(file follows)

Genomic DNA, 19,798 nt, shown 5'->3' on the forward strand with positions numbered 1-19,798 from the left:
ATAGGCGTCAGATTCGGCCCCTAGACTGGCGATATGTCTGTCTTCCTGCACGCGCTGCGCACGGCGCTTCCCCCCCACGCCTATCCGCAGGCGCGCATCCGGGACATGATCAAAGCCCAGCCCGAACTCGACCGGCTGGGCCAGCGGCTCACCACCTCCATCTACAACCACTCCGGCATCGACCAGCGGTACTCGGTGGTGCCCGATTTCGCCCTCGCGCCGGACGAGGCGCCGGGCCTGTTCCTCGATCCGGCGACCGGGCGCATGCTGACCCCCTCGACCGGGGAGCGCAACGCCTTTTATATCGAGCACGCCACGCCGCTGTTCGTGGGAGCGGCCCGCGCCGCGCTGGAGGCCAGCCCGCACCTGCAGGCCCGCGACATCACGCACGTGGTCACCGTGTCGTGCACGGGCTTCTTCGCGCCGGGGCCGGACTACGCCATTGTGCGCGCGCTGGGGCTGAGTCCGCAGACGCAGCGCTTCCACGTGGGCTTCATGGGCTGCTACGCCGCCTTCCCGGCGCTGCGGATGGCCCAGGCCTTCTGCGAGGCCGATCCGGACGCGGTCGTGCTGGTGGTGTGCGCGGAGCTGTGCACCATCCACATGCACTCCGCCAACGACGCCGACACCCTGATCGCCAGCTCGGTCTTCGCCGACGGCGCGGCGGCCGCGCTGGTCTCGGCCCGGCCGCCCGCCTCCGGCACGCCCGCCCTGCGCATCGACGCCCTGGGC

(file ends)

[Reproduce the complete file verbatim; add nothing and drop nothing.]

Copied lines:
Genomic DNA, 19,798 nt, shown 5'->3' on the forward strand with positions numbered 1-19,798 from the left:
ATAGGCGTCAGATTCGGCCCCTAGACTGGCGATATGTCTGTCTTCCTGCACGCGCTGCGCACGGCGCTTCCCCCCCACGCCTATCCGCAGGCGCGCATCCGGGACATGATCAAAGCCCAGCCCGAACTCGACCGGCTGGGCCAGCGGCTCACCACCTCCATCTACAACCACTCCGGCATCGACCAGCGGTACTCGGTGGTGCCCGATTTCGCCCTCGCGCCGGACGAGGCGCCGGGCCTGTTCCTCGATCCGGCGACCGGGCGCATGCTGACCCCCTCGACCGGGGAGCGCAACGCCTTTTATATCGAGCACGCCACGCCGCTGTTCGTGGGAGCGGCCCGCGCCGCGCTGGAGGCCAGCCCGCACCTGCAGGCCCGCGACATCACGCACGTGGTCACCGTGTCGTGCACGGGCTTCTTCGCGCCGGGGCCGGACTACGCCATTGTGCGCGCGCTGGGGCTGAGTCCGCAGACGCAGCGCTTCCACGTGGGCTTCATGGGCTGCTACGCCGCCTTCCCGGCGCTGCGGATGGCCCAGGCCTTCTGCGAGGCCGATCCGGACGCGGTCGTGCTGGTGGTGTGCGCGGAGCTGTGCACCATCCACATGCACTCCGCCAACGACGCCGACACCCTGATCGCCAGCTCGGTCTTCGCCGACGGCGCGGCGGCCGCGCTGGTCTCGGCCCGGCCGCCCGCCTCCGGCACGCCCGCCCTGCGCATCGACGCCCTGGGC